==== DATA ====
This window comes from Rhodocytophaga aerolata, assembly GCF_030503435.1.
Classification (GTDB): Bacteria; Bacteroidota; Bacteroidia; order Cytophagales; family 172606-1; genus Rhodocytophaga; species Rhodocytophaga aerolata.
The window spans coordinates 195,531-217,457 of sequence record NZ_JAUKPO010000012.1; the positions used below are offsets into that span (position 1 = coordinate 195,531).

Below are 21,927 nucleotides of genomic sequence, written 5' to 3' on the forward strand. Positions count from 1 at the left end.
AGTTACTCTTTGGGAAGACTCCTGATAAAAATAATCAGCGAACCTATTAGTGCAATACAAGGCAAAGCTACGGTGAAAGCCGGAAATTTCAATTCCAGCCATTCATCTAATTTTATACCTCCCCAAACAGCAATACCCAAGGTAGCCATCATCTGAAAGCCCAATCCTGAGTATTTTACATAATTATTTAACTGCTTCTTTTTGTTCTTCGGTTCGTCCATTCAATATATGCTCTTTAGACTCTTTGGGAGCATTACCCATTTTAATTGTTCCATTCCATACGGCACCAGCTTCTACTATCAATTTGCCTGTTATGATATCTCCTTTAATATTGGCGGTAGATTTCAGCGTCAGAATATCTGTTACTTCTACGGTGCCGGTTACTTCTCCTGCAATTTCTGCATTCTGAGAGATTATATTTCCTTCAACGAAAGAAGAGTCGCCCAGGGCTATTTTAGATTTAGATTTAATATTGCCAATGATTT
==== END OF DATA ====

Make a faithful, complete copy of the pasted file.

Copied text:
This window comes from Rhodocytophaga aerolata, assembly GCF_030503435.1.
Classification (GTDB): Bacteria; Bacteroidota; Bacteroidia; order Cytophagales; family 172606-1; genus Rhodocytophaga; species Rhodocytophaga aerolata.
The window spans coordinates 195,531-217,457 of sequence record NZ_JAUKPO010000012.1; the positions used below are offsets into that span (position 1 = coordinate 195,531).

Below are 21,927 nucleotides of genomic sequence, written 5' to 3' on the forward strand. Positions count from 1 at the left end.
AGTTACTCTTTGGGAAGACTCCTGATAAAAATAATCAGCGAACCTATTAGTGCAATACAAGGCAAAGCTACGGTGAAAGCCGGAAATTTCAATTCCAGCCATTCATCTAATTTTATACCTCCCCAAACAGCAATACCCAAGGTAGCCATCATCTGAAAGCCCAATCCTGAGTATTTTACATAATTATTTAACTGCTTCTTTTTGTTCTTCGGTTCGTCCATTCAATATATGCTCTTTAGACTCTTTGGGAGCATTACCCATTTTAATTGTTCCATTCCATACGGCACCAGCTTCTACTATCAATTTGCCTGTTATGATATCTCCTTTAATATTGGCGGTAGATTTCAGCGTCAGAATATCTGTTACTTCTACGGTGCCGGTTACTTCTCCTGCAATTTCTGCATTCTGAGAGATTATATTTCCTTCAACGAAAGAAGAGTCGCCCAGGGCTATTTTAGATTTAGATTTAATATTGCCAATGATTT